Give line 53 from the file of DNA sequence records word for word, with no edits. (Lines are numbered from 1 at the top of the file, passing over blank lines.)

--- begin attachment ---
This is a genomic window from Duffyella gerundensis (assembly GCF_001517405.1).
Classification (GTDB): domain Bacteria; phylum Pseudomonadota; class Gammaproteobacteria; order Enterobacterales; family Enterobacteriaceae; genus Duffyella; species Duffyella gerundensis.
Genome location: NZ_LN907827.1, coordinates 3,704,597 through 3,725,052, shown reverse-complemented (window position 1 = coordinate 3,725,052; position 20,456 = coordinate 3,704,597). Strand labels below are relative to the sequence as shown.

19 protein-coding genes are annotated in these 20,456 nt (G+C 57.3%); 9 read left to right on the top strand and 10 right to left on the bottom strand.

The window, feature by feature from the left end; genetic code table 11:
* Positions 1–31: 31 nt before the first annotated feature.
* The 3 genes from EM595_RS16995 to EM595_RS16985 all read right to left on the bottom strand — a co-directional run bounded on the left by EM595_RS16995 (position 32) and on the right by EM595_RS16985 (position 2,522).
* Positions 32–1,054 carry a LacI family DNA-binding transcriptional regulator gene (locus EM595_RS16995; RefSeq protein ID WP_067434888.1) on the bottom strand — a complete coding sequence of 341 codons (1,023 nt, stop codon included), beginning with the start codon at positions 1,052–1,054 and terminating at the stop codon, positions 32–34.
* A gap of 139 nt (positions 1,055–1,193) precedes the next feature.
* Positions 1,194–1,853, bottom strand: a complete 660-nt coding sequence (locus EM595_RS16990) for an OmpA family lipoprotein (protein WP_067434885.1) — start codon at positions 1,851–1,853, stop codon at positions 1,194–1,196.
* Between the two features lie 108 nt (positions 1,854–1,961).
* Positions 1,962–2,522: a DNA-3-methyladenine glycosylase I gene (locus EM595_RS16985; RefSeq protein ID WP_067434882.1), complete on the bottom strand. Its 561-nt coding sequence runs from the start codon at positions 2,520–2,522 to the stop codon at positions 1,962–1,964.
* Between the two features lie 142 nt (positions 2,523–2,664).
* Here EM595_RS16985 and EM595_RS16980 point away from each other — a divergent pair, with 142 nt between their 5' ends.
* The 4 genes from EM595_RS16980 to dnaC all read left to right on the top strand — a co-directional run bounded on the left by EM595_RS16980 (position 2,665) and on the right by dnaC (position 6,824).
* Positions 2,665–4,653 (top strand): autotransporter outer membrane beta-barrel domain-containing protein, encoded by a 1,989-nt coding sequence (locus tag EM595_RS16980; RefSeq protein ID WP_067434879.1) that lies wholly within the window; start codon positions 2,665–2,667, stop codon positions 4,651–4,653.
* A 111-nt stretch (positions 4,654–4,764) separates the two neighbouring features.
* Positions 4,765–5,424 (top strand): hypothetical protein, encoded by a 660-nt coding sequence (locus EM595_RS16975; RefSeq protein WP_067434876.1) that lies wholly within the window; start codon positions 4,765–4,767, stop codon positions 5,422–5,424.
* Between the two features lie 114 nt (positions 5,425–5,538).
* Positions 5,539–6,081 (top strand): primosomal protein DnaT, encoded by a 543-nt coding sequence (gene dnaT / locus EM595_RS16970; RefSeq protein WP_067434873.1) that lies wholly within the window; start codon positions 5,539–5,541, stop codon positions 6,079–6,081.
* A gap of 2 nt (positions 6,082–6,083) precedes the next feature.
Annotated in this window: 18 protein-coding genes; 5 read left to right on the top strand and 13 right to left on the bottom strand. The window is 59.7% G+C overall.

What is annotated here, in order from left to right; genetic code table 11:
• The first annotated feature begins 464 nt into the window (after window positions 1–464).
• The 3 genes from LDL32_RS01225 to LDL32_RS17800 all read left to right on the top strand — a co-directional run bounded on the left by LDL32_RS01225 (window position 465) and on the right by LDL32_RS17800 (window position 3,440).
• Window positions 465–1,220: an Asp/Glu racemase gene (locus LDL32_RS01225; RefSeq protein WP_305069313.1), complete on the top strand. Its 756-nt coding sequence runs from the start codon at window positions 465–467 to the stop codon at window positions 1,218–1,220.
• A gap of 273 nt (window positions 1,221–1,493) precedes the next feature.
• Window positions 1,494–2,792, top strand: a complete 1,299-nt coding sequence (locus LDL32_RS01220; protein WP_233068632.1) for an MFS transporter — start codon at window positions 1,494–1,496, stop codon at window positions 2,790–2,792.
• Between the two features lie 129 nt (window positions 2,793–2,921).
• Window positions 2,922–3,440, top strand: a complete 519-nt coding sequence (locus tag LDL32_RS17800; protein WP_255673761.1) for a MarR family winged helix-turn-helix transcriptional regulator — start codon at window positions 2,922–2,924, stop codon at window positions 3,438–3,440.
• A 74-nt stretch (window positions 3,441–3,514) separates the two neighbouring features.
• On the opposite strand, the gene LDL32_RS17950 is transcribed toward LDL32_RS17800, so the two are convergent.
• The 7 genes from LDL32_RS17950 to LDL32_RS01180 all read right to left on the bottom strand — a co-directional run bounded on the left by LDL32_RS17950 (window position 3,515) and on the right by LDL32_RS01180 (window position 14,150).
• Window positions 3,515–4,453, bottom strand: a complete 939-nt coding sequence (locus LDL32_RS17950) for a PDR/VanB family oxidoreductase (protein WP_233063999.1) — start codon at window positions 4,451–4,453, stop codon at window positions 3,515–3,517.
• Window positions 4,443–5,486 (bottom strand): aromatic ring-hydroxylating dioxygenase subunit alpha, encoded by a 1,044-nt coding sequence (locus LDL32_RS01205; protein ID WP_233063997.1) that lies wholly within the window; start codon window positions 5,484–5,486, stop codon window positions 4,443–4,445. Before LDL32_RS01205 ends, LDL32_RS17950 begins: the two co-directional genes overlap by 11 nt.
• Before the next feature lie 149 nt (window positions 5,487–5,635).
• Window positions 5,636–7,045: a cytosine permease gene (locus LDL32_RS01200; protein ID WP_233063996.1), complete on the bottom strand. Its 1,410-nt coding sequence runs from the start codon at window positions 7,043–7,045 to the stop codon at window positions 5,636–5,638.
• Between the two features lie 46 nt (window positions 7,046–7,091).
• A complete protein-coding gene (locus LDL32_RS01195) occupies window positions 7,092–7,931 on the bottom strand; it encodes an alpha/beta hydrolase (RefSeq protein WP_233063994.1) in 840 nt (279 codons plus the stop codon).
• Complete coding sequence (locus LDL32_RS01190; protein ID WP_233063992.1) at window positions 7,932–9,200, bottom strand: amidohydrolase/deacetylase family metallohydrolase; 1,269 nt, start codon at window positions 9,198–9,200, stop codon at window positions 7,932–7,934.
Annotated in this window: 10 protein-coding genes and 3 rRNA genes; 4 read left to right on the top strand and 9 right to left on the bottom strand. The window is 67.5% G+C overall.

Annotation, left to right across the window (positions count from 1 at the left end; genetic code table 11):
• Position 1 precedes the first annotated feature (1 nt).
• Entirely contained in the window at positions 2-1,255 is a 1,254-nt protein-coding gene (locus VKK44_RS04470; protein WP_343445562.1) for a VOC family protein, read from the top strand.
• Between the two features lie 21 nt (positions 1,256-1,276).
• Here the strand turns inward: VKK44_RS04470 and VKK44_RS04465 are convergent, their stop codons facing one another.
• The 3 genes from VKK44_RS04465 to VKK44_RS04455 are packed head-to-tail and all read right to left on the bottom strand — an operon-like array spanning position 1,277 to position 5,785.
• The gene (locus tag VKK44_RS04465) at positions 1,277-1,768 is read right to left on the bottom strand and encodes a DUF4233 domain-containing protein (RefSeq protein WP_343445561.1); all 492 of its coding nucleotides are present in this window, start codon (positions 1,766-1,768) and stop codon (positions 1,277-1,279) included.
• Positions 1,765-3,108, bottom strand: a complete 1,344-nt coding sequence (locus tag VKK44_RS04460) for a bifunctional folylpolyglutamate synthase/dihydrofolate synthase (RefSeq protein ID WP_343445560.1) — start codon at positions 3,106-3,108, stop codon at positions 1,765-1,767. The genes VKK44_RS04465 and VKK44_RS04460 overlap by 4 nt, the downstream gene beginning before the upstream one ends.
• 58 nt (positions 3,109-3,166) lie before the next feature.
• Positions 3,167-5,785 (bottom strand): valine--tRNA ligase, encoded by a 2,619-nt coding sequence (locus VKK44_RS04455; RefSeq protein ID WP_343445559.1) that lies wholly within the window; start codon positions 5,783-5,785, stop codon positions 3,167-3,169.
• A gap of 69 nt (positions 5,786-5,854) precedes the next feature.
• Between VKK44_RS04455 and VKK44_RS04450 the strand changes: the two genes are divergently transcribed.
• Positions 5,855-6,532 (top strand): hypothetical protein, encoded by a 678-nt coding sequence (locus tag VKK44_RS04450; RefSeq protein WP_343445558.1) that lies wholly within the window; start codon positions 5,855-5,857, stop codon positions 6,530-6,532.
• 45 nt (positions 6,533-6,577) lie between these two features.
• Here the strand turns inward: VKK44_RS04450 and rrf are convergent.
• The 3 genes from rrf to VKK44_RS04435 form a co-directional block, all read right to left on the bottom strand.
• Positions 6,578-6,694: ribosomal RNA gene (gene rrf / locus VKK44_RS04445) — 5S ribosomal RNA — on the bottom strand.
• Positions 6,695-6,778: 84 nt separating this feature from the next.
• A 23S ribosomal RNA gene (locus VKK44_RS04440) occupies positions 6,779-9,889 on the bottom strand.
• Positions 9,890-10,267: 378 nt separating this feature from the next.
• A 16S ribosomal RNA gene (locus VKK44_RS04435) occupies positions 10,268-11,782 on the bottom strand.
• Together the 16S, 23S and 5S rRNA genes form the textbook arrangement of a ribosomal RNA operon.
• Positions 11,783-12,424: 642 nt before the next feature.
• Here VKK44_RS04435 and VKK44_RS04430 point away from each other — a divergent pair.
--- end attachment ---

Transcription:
• Between VKK44_RS04455 and VKK44_RS04450 the strand changes: the two genes are divergently transcribed.